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ICE Social Justice and Service chair Risha Hedge speaks to the crowd during “The Big 3 Identity Collab” held at the University of Georgia’s South Instructional Plaza in Athens, Georgia, on Wednesday, Oct. 13, 2021. The event was hosted by the Hispanic Student Association, Asian American Student Association and Indian Cultural Exchange. (Photo/Jessica Gratigny;@jgratphoto)

Three of the biggest multicultural services and programs organizations came together for their first joint event in history.

The Hispanic Student Association, Asian American Student Association and Indian Cultural Exchange hosted a collaborative meeting in the South Instructional Plaza on Wednesday night called “The Big 3 Identity Collab.” The hour-long event held presentations from each organization and icebreakers that emphasized the similarities between each group.

HSA member and junior Erendira Lucas said it was “comforting” to see that Asian Americans and Indian Americans face struggles similar to those of the Hispanic community.

“We're not the only ones struggling to fit in — you know, they are too,” Lucas said.

The three organizations decided to collaborate when they realized the ways they could learn by coming together and the natural connections between the leaders of the different groups.

“We just needed to get our community together,” AASA president Annie Li said. “The board has some sort of close relationship this year. It’s not always like that.”

Before the meeting began, food brought by each of the organizations adorned a front table, ready to be enjoyed by the attendees. AASA brought rice crackers while the Indian Cultural Exchange provided Indian biscuits called Parle-G. HSA came with boxes of concha, a sweet bread.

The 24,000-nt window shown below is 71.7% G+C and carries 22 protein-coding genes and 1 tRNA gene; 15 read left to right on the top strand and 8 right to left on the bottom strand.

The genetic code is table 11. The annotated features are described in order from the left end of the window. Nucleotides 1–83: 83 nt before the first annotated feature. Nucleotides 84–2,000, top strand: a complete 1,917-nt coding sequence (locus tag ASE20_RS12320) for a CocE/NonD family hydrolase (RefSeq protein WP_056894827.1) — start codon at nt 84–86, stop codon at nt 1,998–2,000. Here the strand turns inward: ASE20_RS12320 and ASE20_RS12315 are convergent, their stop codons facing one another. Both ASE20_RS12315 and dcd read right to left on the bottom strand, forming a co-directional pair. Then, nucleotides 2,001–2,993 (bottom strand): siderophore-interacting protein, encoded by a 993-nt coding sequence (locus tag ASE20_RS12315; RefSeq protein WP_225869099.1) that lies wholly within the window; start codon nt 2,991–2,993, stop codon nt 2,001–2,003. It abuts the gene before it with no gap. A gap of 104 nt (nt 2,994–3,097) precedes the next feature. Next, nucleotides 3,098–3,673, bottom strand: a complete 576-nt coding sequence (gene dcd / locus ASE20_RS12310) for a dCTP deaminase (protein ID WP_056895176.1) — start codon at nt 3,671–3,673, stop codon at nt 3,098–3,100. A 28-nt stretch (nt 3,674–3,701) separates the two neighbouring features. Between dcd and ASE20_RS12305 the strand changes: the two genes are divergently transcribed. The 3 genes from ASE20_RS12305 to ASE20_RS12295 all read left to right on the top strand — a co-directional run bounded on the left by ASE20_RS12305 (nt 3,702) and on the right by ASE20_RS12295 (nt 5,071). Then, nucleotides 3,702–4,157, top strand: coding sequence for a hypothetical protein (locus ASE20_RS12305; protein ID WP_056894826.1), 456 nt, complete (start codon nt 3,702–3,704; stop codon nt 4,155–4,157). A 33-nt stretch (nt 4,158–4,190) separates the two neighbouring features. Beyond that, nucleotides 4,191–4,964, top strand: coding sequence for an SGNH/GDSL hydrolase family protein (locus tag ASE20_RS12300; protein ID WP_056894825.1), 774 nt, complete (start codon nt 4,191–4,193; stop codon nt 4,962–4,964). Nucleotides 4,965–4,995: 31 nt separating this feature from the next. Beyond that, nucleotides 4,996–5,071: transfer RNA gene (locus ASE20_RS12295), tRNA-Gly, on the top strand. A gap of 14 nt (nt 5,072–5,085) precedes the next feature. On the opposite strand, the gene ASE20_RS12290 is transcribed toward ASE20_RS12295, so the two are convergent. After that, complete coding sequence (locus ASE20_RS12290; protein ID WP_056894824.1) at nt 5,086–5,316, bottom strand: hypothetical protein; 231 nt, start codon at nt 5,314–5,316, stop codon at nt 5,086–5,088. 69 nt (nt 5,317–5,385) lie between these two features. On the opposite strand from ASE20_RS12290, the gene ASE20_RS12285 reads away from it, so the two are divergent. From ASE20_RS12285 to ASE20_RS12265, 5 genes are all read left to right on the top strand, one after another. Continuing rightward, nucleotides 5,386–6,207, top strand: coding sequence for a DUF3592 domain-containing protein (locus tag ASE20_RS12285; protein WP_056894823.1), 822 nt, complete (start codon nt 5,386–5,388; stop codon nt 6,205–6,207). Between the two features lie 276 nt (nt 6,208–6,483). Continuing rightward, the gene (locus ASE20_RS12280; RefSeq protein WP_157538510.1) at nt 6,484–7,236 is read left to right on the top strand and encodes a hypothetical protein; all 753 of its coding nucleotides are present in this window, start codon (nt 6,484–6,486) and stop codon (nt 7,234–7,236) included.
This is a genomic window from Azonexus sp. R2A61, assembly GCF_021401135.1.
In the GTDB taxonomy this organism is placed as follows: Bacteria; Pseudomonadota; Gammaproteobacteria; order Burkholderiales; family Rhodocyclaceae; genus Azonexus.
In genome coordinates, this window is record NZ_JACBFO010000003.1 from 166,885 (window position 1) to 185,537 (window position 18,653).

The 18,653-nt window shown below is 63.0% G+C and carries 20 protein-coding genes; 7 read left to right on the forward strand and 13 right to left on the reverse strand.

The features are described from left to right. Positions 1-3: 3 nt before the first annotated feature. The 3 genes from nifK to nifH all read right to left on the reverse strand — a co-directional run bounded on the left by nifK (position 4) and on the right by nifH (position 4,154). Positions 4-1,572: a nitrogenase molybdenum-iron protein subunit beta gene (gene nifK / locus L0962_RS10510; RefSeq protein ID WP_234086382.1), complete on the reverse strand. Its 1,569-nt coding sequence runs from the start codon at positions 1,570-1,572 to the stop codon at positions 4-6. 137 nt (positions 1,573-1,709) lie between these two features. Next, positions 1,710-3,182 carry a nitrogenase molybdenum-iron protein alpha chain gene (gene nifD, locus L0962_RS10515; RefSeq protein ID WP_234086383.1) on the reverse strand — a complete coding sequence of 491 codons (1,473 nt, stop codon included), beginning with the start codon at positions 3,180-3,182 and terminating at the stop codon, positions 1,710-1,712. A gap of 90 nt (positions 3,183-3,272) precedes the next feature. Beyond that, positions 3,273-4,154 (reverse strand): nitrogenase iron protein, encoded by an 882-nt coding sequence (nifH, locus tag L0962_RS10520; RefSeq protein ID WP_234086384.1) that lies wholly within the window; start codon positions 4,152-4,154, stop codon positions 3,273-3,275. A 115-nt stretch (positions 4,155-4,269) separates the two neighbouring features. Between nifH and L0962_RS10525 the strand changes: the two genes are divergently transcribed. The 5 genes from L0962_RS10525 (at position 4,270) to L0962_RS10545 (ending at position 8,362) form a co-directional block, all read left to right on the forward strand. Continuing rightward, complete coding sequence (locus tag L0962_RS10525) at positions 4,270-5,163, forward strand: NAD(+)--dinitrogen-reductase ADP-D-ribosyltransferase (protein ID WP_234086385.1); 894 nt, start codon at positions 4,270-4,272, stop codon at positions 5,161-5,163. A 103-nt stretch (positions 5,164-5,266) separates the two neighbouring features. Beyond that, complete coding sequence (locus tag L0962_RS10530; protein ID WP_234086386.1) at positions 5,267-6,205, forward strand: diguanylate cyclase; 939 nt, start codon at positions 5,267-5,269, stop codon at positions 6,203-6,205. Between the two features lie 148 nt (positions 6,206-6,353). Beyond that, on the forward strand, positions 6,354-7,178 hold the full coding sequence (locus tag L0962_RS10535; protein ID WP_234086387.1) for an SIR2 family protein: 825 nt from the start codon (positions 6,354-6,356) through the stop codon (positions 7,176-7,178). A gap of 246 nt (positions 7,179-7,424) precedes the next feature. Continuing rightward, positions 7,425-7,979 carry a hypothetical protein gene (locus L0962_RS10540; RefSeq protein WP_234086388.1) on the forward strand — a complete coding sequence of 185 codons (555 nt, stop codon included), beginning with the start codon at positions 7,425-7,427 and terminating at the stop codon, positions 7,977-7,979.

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HSA president Emelynn Arroyave (left), ICE president Anusha Jain (middle) and ASA president Annie Li (right) lead the audience in an icebreaker during “The Big 3 Identity Collab” held at the University of Georgia’s South Instructional Plaza in Athens, Georgia, on Wednesday, Oct. 13, 2021. The event was hosted by the Hispanic Student Association, Asian American Student Association and Indian Cultural Exchange. (Photo/Jessica Gratigny;@jgratphoto)

Soon enough, icebreakers began. Statements were read and members would stand up when they felt one applied to them, allowing for the different organizations to relate with one another. One statement that read, “Stand up if you’ve ever been stereotyped based on your cultural identity” had almost everyone on their feet.

“I think the most impactful thing for me was how common our cultures are when it comes to what we struggle with, whether it comes to mental health, family or culture and how we're able to bond with how to deal with it as collective group,” said Anusha Jain, a senior and president of the Indian Cultural Exchange.

A representative from each organization stood at the podium to give a presentation from the perspective of their respective culture.

“The most important thing for us was to hold a PowerPoint where we can talk about the difficult topics that are normally not brought up,” Li said.

AASA spoke on the impact collectivism has on cultural identities from the familial, societal and internal levels.

Touching on topics like the model minority myth, AASA representatives rounded out their presentation with ways to take care of one’s mental health while also keeping a closeness to their families and cultures.

The Indian Cultural Exchange touched on the feelings associated with exhibiting one’s culture as part of a minority group living in America during their presentation, while HSA representatives defined terms such as “machismo” and “marianismo.” Both involve stereotypical gender roles, machismo for exaggerated manliness and marianismo for purity and femininity.

A theme of mental health reared its head in each of the presentations as the three organization presidents rounded out the meeting by telling attendees that it’s okay to “take up space” and reminding them that they were always available should any of the members need someone to talk to.

“It can be very isolating as a person of color, a student of color. Being able to have this space and them demonstrating that to us was good to see. It’s good to be reminded of that,” Lucas said.